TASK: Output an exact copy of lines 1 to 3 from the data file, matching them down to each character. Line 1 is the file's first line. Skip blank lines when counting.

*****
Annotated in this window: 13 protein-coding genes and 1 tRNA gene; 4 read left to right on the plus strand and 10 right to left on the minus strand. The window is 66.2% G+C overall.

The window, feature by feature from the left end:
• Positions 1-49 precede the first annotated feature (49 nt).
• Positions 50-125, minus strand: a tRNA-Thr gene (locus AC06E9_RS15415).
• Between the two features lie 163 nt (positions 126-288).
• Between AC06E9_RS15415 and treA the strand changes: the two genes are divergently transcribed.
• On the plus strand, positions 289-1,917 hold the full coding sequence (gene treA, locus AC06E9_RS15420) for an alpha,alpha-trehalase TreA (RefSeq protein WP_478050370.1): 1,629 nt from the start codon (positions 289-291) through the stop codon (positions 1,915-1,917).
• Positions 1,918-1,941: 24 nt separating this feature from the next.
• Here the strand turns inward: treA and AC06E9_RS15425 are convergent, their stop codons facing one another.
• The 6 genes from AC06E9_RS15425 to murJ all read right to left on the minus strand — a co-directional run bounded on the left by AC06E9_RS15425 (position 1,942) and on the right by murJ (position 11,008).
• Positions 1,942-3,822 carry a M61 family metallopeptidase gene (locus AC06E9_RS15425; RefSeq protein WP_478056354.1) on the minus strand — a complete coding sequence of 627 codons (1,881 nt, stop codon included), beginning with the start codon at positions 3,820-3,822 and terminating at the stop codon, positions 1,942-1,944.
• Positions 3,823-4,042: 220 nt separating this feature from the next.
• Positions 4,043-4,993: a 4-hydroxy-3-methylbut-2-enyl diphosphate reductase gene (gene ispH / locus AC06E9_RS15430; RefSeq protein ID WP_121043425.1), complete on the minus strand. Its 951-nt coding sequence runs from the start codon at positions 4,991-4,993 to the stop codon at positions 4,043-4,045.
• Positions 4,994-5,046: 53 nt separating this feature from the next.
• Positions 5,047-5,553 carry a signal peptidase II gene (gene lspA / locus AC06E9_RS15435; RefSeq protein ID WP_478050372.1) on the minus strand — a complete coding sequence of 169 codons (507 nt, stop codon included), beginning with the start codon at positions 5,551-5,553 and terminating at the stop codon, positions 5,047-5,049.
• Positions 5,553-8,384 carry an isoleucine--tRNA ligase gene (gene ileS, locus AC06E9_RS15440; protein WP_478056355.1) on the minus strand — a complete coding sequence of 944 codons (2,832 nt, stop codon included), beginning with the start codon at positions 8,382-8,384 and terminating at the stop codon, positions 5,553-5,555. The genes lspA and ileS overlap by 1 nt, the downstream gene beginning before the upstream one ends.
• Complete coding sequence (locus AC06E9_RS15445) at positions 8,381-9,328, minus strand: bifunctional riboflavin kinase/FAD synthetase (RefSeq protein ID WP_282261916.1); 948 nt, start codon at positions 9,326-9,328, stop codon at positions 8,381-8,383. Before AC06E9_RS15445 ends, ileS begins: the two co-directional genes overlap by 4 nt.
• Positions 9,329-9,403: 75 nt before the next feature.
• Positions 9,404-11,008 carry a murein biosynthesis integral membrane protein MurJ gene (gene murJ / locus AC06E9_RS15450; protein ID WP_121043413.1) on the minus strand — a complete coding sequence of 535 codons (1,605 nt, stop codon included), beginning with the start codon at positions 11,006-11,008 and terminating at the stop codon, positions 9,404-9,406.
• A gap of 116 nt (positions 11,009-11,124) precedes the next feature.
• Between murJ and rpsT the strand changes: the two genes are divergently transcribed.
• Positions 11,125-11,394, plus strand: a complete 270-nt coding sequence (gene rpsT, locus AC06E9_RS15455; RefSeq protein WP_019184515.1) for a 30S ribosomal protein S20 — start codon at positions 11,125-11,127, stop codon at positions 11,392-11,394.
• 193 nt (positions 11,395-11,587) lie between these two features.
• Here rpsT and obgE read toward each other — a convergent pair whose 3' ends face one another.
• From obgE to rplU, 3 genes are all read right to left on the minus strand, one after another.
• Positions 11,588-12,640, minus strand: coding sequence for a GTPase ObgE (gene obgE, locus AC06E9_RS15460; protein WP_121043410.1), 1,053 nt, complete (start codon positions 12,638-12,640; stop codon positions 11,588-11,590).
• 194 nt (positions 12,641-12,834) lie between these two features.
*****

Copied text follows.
Annotated in this window: 13 protein-coding genes and 1 tRNA gene; 4 read left to right on the plus strand and 10 right to left on the minus strand. The window is 66.2% G+C overall.

The window, feature by feature from the left end:
• Positions 1-49 precede the first annotated feature (49 nt).